Dan
     
  7. Jun 2, 2009 #7

    Canuck Bob

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    My Jeep wrangler has an excellent old design straight 6 cylinder with a good computerized fuel injection system. It is a pushrod OHV engine with its design roots in the old AMC lineup.

    I mention this because it is an excellent example of older engine design updated with computer designed heads, exhausts, etc. as well as fuel injection. My mileage is terrible by modern standards. However my performance compared to earlier versions with carbs is outstanding.

    A dependible FI system far outperforms any carb engine. As far as lighter that does not always apply. My A65 uses gravity feed and 2 mags. FI aircraft should have top quality electrical systems, probably 2 batteries, 2 fuel pumps and such.

    The new variable valve timing systems (the real secret to our new engines incredible performance), detailed and programmable electronic timing curves (no hot start problems, imagine a start curve of ATDC jumping to a timing map based on real time engine readings with a learning loop!), blazing hot spark, and dead on fuel mixture (based on accurate O2 sensor readings) is why modern vehicles do so well. A person can drive a car specifically tuned for stop and go traffic jams then take off with a monster torque, tiny, high performance Formula 1 inspired engine to 7500 rpm.

    FI primarily replaced carbs because carb engines could never meet fuel and emmisions standards. A worthy goal for airplane engines.

    Also, REALLY good carb men where hard to find 30 years ago, today they are a dying breed of mechanic. Todays best mechanics are masters of the laptop, and fine mechanics indeed. I recently watched the JCB team from the UK on a TV show set the diesel land speed record at Bonneville, impressive indeed.

    I suggest that based on the number of carb ice incidents reported or suspected every year that computerized engine control and FI is already far more reliable than mags and carbs even with the complexity based on automotive performance and reliability. If all the cars on the highways for a busy long weekend were powered by Lycomings how many more dead cars on the side of the road would we see? In todays world it is amazing just how few failures one sees in with computerized vehicle control.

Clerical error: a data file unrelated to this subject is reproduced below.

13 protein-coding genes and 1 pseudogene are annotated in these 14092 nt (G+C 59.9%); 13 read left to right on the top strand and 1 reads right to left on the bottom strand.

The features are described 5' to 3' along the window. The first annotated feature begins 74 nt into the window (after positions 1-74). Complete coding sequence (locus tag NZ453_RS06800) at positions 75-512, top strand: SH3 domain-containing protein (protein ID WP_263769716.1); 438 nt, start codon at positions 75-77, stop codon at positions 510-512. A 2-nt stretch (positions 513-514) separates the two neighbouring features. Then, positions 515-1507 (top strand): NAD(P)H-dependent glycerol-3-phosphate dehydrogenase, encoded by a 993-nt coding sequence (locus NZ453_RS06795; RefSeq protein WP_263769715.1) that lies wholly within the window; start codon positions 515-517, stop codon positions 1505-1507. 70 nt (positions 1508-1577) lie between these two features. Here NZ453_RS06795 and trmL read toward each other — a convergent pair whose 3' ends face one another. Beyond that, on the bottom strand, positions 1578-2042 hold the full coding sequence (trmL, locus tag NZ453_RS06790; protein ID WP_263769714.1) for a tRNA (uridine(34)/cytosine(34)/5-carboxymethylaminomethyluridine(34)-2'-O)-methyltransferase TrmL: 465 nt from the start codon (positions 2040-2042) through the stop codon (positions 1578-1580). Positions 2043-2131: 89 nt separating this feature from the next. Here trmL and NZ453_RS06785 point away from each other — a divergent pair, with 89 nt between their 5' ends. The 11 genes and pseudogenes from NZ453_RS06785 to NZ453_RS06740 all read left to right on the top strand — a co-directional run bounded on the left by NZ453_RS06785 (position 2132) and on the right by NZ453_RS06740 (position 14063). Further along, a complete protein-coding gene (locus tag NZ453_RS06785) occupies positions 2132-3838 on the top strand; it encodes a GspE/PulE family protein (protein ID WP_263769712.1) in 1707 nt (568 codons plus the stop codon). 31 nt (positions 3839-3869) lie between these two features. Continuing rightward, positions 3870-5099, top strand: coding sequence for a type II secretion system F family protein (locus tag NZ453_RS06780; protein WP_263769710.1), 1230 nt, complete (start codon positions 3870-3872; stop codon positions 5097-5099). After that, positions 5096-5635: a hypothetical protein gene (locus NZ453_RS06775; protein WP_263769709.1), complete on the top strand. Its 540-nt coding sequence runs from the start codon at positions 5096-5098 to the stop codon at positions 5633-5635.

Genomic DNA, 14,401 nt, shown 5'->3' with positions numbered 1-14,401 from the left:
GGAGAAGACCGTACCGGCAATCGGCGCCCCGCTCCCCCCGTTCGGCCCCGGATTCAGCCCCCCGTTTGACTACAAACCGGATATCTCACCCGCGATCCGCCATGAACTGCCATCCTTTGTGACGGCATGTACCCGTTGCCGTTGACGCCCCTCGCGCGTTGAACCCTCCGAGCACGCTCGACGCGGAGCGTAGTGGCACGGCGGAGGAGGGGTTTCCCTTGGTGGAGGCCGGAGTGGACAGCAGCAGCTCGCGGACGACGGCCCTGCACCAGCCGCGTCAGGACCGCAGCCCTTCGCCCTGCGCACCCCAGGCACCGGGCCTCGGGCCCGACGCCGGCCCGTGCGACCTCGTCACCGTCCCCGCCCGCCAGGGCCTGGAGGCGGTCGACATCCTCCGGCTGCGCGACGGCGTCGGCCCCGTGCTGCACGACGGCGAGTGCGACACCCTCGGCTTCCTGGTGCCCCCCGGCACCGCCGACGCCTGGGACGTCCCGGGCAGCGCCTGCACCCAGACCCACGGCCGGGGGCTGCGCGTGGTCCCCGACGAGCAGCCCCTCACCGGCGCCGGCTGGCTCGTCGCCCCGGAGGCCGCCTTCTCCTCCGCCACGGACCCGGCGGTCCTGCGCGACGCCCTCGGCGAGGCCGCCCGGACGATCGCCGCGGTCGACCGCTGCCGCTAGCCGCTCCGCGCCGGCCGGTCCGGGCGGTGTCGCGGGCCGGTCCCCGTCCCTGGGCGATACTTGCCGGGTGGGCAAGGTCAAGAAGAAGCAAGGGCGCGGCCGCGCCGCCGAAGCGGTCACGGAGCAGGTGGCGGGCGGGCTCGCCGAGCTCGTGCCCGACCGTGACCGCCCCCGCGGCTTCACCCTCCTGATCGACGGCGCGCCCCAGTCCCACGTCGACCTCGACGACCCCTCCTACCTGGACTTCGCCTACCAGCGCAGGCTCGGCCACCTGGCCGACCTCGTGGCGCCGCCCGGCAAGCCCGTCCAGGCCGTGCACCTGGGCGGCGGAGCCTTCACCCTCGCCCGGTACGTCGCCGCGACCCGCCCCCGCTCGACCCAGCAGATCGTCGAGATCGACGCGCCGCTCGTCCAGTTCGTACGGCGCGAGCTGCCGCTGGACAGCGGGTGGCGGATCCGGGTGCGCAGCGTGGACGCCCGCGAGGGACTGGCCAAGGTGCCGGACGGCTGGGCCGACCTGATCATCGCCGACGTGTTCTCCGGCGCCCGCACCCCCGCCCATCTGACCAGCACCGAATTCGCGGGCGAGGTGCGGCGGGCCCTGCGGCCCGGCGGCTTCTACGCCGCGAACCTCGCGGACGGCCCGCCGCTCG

8. Jun 2, 2009 #8

    Dana

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    Hah! I had an older Jeep, not exactly the same engine but similar... with the *^$@&$#!! Carter carburetor... flooded going up the hill, starved going down. But I digress...

    I'm with PTAirco... an aircraft engine that runs mostly at a constant high rpm won't see nearly as much advantage from fuel injection as a car which needs low end torque, high end power, mid range fuel efficiency and low emissions.

    -Dana

    A goverment that fears arms in the hands of it people should also fear ROPE!
     
  9. Jun 2, 2009 #9

    Canuck Bob

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    I actually agree as well except for the carb icing issue. Designing out this source of risk is worth careful thought. However proper pilot technique reduces the risk to very acceptable levels. Considering that one of the most common fuel system malfunctions is running out of gas!

    Upgrading the static timing curve is the one thing that I would say gives the best bang for the buck for traditional aero engines. The reports for the new electronic mags and systems like the Lightspeed would be my choice if my engine had electrics.

    I've actually daydreamed of a twin small permanent magnet alternator system driven from the mag drives with CDI waste spark for my A65. Handprop at 1 or 2 degrees ATDC so kickback is eliminated and a timing curve tailored from idle to WOT with manifold pressure sensors. A well tuned Marvel with proper mixture control and a better intake manifold design ... .

    I just wished my government feared the vote, apathy and influence peddling is the enemy of democracy.

    As far as rope is concerned Wall Street and Bay Street could be a great place to experiment with a more aggresive statement.
     
  10. Jun 2, 2009 #10

    Dana

    Dana

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    A guy at my home field has a Thorp with an 0-320 with the standard magneto on one side and an electronic ignition replacing the other mag. We were talking about it the other day, he said it runs a lot better... the electronic ignition can go from zero to 40° BTDC. Standard aircraft shielded plugs on the bottom, automotive plugs on the top.

    -Dana

    When I was young I was told that anyone could be President. I'm beginning to believe it.
     
  11. Jun 2, 2009 #11

    Dan Thomas

    Dan Thomas

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    Carburetor ice is the biggest single cause of engine failures, by a wide margin over other factors such as running out of fuel or mismanaging the fuel supply, contaminated fuel, or oil starvation. It is often only "suspected" in accidents because the ice is long gone by the time investigators get there. And it's a big factor because fewer students these days know anything at all about engines or their systems and have no clue as to what's going on in the cowling and how environmental factors such as temp and dewpoint affect those systems.